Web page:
Highlights from the anticipated international fair that recovered our connection and senses through art.

One year after its COVID-enforced cancellation, the leading art fair for showcasing local, regional and international artists came back to Dubai ground. This year’s 14th edition of Art Dubai which ran through April 3, took place at the iconic Gate Building at Dubai International Financial Centre (DIFC).

The fair featured 50 galleries from 31 countries with a focus on modern and contemporary art from the Middle East, North Africa, South Asia and the Global South. And while the international fair is known for bringing together visitors, dealers and collectors under one roof, what made this year special goes beyond just staging a dynamic in-person event. The world has changed, and art is at the forefront of communicating it. 

With the city becoming a performance ground, several local happenings and site-specific exhibitions took place in tandem across the Emirates. We’ve rounded up our highlights in Dubai throughout the week. 

Neon Sign

Three Wishes, by Harif Guzman

Venezuelan-born, New York based artist Harif Guzman’s show “Three Wishes” is set in the context of now, literally. Guzman, whose work ranges from painting, to sculpture, photography, graffiti, and more produced all the works locally. The exhibition explores our current common global experience, a time of radical shift, fear and uncertainty, and what the three wishes would be in this moment in time. 

“As you get older you’re more comfortable with the techniques, it’s become more about emotion and capturing energy for me now,” explains Guzman. Emotion is not the only thing on display, the works brings human complexity and connection to life. On the one side of The Foundry’s gallery space is the manifestation of the wishes, from Confusion Turns to Clarity, to Granting Beauty, Granting Wisdom, and Granting Health. From Green Man Wishing for Better Things, to Girl That Can’t Decide On A Wish, displayed on the opposite side are colorful interpretations of the people that might have wished them, inspired by Guzman’s time in Dubai connecting with a community of artists, and creatives.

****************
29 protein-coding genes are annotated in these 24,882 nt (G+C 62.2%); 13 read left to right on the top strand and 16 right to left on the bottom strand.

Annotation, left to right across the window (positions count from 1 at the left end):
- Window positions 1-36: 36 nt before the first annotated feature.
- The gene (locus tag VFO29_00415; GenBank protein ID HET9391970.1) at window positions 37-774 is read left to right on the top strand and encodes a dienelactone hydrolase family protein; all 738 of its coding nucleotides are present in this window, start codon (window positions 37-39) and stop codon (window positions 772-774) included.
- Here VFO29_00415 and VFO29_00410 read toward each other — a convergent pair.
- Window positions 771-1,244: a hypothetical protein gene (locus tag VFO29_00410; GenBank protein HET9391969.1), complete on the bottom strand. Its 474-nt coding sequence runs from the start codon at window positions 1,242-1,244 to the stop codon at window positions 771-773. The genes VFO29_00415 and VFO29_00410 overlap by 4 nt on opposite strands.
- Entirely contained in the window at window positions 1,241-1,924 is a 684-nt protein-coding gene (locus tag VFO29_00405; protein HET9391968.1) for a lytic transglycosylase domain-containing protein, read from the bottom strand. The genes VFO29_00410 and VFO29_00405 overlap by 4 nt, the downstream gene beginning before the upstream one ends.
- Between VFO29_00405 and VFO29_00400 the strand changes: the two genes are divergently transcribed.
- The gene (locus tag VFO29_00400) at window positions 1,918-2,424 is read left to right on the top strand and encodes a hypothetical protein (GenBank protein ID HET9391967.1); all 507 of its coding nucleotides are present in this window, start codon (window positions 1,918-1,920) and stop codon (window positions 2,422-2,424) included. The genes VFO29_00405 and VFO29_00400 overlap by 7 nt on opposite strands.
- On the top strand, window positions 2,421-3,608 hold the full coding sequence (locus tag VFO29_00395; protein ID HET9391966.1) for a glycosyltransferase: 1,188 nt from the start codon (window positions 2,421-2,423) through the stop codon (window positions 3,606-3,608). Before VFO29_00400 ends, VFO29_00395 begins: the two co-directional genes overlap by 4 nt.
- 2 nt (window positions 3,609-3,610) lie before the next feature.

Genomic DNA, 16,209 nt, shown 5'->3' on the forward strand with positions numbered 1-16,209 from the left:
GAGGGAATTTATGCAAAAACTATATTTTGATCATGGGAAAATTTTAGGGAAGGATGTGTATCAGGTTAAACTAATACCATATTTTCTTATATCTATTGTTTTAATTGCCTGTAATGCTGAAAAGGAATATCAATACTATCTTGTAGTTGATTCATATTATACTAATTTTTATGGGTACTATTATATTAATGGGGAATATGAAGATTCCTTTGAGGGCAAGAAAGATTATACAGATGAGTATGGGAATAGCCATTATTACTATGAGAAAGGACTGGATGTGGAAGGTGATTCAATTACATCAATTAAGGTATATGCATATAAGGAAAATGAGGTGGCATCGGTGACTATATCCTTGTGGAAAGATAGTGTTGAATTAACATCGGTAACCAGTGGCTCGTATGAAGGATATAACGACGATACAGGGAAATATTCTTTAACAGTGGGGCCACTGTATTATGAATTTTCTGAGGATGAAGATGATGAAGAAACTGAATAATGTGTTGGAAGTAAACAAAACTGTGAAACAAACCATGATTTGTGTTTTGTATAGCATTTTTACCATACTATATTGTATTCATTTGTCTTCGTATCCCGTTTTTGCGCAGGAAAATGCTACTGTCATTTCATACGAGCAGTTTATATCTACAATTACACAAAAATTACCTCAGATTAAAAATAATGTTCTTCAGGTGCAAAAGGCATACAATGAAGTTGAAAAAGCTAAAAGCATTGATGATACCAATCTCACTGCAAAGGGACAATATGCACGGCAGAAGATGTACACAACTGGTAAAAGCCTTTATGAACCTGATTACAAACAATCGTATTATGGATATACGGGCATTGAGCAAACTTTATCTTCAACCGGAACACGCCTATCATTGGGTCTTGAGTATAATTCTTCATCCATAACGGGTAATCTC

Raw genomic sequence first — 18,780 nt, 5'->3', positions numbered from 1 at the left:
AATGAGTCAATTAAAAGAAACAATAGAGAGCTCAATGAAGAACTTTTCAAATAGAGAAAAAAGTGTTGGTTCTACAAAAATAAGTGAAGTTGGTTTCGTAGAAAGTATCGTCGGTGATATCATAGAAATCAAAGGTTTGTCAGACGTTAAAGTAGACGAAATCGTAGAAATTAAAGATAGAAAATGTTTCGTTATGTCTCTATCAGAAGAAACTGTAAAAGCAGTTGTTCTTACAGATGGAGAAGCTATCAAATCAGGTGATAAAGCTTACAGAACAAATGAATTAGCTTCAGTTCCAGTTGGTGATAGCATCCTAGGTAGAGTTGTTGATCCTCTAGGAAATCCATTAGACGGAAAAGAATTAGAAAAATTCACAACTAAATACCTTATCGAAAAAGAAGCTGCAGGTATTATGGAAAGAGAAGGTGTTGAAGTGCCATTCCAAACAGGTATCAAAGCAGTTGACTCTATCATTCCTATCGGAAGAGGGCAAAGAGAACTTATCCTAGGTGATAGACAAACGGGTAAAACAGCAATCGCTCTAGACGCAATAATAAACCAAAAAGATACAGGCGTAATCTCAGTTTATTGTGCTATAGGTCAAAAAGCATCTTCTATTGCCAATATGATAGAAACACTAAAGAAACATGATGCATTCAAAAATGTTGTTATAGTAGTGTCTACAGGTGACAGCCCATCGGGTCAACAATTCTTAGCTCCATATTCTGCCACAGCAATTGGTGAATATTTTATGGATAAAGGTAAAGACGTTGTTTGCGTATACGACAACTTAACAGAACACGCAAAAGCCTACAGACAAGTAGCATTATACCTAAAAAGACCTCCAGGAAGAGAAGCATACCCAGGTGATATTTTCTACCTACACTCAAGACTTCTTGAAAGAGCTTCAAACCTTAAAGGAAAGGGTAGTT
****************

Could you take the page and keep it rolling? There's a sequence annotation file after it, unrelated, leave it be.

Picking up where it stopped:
The Sacred Space Oddity, by Tanya Habjouqa 

Tanya Habjouqa’s The Sacred Space Oddity is an elegiac meditation on the interaction of the physical and psychological space encompassed in the loaded, often effacing, phrase “Holy Land”. The solo show held at Gulf Photo Plus in Dubai’s Alserkal Avenue, challenges media narratives and representations of the Israel-Palestine conflict. Habjouqa explores intimacy through everyday occurrences, from hopes, to fears, and choices.  

The Jordanian-born photographer combines still and moving images, with sound and stereographs in search of a different reality. Habjouqa considers the characters featured in the images to be metaphorical co-authors of the project. The works offer a surreal and multi-layered perspective.

Age of You

It’s an uncomfortable truth to grasp, but we have lost our innocence to data. The rise of the digital landscape has become integral in our lives, but what threat does that bring to ourselves and to one another? Age of You aims to address this global phenomenon. 

Set at the Jameel Arts Centre and curated by three of the most highly respected curators in the art world: Shumon Basar, Douglas Coupland and Hans Ulrich Obrist, along with over 70 visual contributors, the exhibition explores our relationship with digital media in the 2020s. 

Walking through the exhibition is both humorous and equally terrifying, through a mix of emojis, films, and bold statements on the discussion of our online world as an individual and as crowds. The exhibition showcases commissions by Satoshi Fujiwara, Stéphanie Saadé, films by Trevor Paglen and NVIDIA Research, and Craig Green‘s collection and campaign for Moncler fusing menswear and machine, to name a few. 

Age of You is a dangerously extraordinary exploration of the extreme self.